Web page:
These are the 10 best full-size LEGO cars (and what they would cost)

One of the best LEGO kits in the last few years might be the 1967 Ford Mustang GT. Even hindered by the blocky limitations of square toy bricks, this kit manages to perfectly recreate the vehicle in miniature form.

It’s brilliant, which unsurprisingly means it’s also not cheap: the Mustang is a $200 model, which seems like a lot for a bunch of plastic.

With 1,471 pieces in the kit, that means that each piece costs roughly $0.14. That got us thinking: how much would those full-sized LEGO cars cost, if they were sold as a kit at the same price-per-piece?

As it turns out, a lot less than the real thing. So while LEGO car kits might seem like quite a bit of money for a toy, perhaps they’re better value than we thought. Here are the best full-sized LEGO cars.

Volvo XC90

This would be a completely sedate and normal vehicle to see on the roads, if it were not made of LEGO. The 201,076-piece Volvo was built to promote safety and family values at the LEGOLAND California location.

All this safety would only cost $28,150.64, if it were sold as a kit, a huge bargain over the actual thing’s original sale price of $63,095.

McLaren Senna

McLaren spent a lot of time and money to make the Senna one of the most formidable track machines possible, but almost none of that money was spent on the styling.

If you’re not so interested in going fast as you are having an ugly race car in your living room, however, it would theoretically only cost $70,000 to put this 500,000-piece LEGO kit in your home.

Chevrolet Silverado

Towing capacity might actually be improved slightly in this LEGO Silverado, as it only weighs 3,307 pounds, a saving of almost 1,800 pounds over the real thing.

That would only be if you could drive it, of course, which you can’t. Because it’s LEGO. You can turn the lights on, though. And it would only cost $46,836.16 for this 334,544-piece kit.

Honda Type R[embedded content]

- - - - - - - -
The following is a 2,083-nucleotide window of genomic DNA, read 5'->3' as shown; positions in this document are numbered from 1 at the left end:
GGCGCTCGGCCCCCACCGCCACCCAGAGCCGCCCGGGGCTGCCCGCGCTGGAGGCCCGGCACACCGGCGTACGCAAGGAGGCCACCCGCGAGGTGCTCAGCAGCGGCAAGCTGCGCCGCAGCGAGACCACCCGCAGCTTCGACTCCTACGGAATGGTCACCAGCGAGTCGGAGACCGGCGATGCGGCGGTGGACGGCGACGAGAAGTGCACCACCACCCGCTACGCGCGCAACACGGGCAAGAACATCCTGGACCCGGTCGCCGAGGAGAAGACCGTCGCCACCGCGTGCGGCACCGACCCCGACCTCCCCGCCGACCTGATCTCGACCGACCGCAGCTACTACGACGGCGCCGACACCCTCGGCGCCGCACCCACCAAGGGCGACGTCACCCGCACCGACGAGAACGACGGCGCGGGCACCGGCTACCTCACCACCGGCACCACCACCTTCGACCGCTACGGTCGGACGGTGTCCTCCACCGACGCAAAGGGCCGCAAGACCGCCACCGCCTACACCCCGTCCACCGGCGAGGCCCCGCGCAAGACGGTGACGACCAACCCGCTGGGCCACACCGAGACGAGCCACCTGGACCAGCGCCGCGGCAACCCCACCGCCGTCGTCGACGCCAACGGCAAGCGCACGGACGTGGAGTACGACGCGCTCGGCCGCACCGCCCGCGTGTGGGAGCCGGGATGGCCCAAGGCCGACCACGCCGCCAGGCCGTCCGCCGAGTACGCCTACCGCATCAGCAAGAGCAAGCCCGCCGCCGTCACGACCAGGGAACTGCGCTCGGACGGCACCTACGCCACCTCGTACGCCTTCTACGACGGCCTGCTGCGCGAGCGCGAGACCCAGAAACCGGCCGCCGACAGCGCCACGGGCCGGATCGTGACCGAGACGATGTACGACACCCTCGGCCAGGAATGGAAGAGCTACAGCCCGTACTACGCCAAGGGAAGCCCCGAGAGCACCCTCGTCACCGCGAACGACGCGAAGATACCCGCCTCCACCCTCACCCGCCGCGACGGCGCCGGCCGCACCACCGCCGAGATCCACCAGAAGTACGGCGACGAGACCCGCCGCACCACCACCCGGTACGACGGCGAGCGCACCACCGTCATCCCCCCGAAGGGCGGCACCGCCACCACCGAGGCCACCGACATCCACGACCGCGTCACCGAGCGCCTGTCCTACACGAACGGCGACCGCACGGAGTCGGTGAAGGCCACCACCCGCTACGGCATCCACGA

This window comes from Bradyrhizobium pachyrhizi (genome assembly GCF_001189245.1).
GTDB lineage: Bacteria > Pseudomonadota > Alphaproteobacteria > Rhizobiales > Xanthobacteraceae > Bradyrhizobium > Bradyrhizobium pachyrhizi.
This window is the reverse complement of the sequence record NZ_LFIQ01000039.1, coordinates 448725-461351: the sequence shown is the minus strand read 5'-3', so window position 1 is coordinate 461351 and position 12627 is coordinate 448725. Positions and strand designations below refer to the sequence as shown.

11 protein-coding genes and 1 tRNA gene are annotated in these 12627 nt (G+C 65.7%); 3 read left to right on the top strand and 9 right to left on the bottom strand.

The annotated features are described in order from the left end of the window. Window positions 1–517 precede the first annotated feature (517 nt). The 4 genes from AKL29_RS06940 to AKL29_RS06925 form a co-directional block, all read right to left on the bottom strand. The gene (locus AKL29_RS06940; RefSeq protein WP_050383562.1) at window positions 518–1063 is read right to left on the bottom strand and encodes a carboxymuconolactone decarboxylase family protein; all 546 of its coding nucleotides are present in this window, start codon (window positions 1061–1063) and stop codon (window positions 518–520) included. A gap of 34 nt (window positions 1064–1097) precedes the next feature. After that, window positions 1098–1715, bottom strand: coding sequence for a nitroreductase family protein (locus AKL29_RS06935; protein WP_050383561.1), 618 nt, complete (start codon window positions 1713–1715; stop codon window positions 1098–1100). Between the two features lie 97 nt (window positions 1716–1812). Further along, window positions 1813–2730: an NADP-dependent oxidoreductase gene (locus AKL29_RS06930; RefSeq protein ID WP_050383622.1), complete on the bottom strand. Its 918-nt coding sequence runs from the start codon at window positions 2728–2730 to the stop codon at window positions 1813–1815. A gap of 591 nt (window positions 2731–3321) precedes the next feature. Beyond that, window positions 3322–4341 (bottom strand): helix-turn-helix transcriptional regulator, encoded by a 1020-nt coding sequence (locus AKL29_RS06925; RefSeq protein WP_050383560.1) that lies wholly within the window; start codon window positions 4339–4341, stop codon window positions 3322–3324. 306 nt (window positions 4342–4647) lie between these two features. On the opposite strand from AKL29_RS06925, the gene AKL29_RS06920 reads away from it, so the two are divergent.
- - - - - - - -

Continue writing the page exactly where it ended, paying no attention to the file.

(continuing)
Honda’s current-generation Type R is a hot car, both on the track and on the market. For a while, it was hard to get your hands on the new vehicle, with many dealerships being provisionally sold out, and others marking the prices up exponentially. This one took 320,000 LEGO pieces to build, which means it would only cost $44,800 as a kit.

BMW X1

This full-sized LEGO vehicle is a bit special, because it was built by 800 children over a period of four days to help a non-profit organization in Munich called The Arc, which helps support the city’s less fortunate children. The blocky BMW was made with 165,000 pieces, which works out to a $23,100 kit.

Volkswagen Bus

With the value of Type 1 and Type 2 VW Buses increasing, it would actually make a lot of sense to buy one as a kit made of LEGO instead. This particular one was made using 400,000 bricks, which comes out to a $56,000 kit. That’s actually right around the value of the real thing, but you can guarantee this one won’t rust.

McLaren 720SLego McLaren 720S

We’re not completely sure, but we’re guessing LEGO had to have a massive order of custom bricks made to assembly this vehicle, as that special McLaren-orange paint had never appeared in a LEGO set before this.

Some 267,300 pieces were used to make the spectacular supercar, which means it should cost just $37,422 to buy this supercar as a kit.

Toyota Camry

The most boring LEGO car in the world? This Toyota Camry was made out of 500,000 LEGO pieces. This might represent the worst value on our list, as the Camry would be $70,000 if it were sold as a kit. Ouch.

Ferrari Formula 1[embedded content]

A real F1 car has so much technology and bespoke parts attached to it, it’s hard to quote a value on what it could actually be worth, but this Ferrari F1 car was built with 349,911 LEGO bricks, which means it would cost just $48,987.54 if it were sold as a kit. Best value!

Bugatti Chiron

It took over 1 million LEGO Technic pieces to build this full-sized Chiron, which means if it were sold as a kit, it would cost $140,000. Actually, that’s quite a bargain considering a real Chiron would set you back almost CDN$4 million.

The LEGO one might even set a speed record, as it’s one of the only full-sized LEGO cars featured here that actually moves under its own power.



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